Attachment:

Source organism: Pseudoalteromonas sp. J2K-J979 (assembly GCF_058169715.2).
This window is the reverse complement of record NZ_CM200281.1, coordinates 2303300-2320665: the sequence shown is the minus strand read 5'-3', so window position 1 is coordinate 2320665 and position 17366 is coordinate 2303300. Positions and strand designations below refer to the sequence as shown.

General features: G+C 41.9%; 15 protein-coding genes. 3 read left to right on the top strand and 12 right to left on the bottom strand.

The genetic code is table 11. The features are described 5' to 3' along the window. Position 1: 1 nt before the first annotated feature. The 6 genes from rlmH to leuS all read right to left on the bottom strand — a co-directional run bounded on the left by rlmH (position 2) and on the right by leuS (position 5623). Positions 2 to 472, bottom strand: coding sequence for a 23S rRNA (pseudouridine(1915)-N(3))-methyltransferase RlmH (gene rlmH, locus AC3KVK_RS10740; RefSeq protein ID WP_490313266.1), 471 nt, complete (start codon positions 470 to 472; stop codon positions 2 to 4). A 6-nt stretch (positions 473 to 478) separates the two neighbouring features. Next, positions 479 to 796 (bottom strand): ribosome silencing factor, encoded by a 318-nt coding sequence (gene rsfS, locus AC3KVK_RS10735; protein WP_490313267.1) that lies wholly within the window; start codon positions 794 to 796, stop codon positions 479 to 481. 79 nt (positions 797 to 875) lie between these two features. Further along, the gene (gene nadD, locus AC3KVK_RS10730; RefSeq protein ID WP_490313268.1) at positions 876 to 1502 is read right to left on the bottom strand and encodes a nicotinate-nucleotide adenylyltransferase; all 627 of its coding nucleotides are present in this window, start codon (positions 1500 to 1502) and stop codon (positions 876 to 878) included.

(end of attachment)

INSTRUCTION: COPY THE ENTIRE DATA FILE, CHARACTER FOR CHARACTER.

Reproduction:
Source organism: Pseudoalteromonas sp. J2K-J979 (assembly GCF_058169715.2).
This window is the reverse complement of record NZ_CM200281.1, coordinates 2303300-2320665: the sequence shown is the minus strand read 5'-3', so window position 1 is coordinate 2320665 and position 17366 is coordinate 2303300. Positions and strand designations below refer to the sequence as shown.

General features: G+C 41.9%; 15 protein-coding genes. 3 read left to right on the top strand and 12 right to left on the bottom strand.

The genetic code is table 11. The features are described 5' to 3' along the window. Position 1: 1 nt before the first annotated feature. The 6 genes from rlmH to leuS all read right to left on the bottom strand — a co-directional run bounded on the left by rlmH (position 2) and on the right by leuS (position 5623). Positions 2 to 472, bottom strand: coding sequence for a 23S rRNA (pseudouridine(1915)-N(3))-methyltransferase RlmH (gene rlmH, locus AC3KVK_RS10740; RefSeq protein ID WP_490313266.1), 471 nt, complete (start codon positions 470 to 472; stop codon positions 2 to 4). A 6-nt stretch (positions 473 to 478) separates the two neighbouring features. Next, positions 479 to 796 (bottom strand): ribosome silencing factor, encoded by a 318-nt coding sequence (gene rsfS, locus AC3KVK_RS10735; protein WP_490313267.1) that lies wholly within the window; start codon positions 794 to 796, stop codon positions 479 to 481. 79 nt (positions 797 to 875) lie between these two features. Further along, the gene (gene nadD, locus AC3KVK_RS10730; RefSeq protein ID WP_490313268.1) at positions 876 to 1502 is read right to left on the bottom strand and encodes a nicotinate-nucleotide adenylyltransferase; all 627 of its coding nucleotides are present in this window, start codon (positions 1500 to 1502) and stop codon (positions 876 to 878) included.